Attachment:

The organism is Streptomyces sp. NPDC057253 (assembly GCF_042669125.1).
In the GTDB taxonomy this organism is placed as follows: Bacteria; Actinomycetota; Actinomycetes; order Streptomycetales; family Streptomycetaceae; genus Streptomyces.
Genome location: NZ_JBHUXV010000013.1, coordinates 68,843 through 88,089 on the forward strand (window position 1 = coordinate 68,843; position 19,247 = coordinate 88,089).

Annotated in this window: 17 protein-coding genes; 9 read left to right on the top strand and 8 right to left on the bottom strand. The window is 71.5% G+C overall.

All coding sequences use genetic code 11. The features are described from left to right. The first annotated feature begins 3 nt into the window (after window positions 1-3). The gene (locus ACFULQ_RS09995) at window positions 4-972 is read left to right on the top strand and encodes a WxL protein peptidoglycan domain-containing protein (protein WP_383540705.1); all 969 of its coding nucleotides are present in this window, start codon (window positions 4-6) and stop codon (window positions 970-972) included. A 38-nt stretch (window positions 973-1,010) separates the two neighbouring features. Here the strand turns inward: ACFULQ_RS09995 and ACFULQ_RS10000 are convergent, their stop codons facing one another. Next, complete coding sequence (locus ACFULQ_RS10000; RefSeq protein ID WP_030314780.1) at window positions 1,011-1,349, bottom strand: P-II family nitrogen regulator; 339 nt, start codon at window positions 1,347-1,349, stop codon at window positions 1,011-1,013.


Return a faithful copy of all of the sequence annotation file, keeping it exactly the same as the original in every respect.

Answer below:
The organism is Streptomyces sp. NPDC057253 (assembly GCF_042669125.1).
In the GTDB taxonomy this organism is placed as follows: Bacteria; Actinomycetota; Actinomycetes; order Streptomycetales; family Streptomycetaceae; genus Streptomyces.
Genome location: NZ_JBHUXV010000013.1, coordinates 68,843 through 88,089 on the forward strand (window position 1 = coordinate 68,843; position 19,247 = coordinate 88,089).

Annotated in this window: 17 protein-coding genes; 9 read left to right on the top strand and 8 right to left on the bottom strand. The window is 71.5% G+C overall.

All coding sequences use genetic code 11. The features are described from left to right. The first annotated feature begins 3 nt into the window (after window positions 1-3). The gene (locus ACFULQ_RS09995) at window positions 4-972 is read left to right on the top strand and encodes a WxL protein peptidoglycan domain-containing protein (protein WP_383540705.1); all 969 of its coding nucleotides are present in this window, start codon (window positions 4-6) and stop codon (window positions 970-972) included. A 38-nt stretch (window positions 973-1,010) separates the two neighbouring features. Here the strand turns inward: ACFULQ_RS09995 and ACFULQ_RS10000 are convergent, their stop codons facing one another. Next, complete coding sequence (locus ACFULQ_RS10000; RefSeq protein ID WP_030314780.1) at window positions 1,011-1,349, bottom strand: P-II family nitrogen regulator; 339 nt, start codon at window positions 1,347-1,349, stop codon at window positions 1,011-1,013.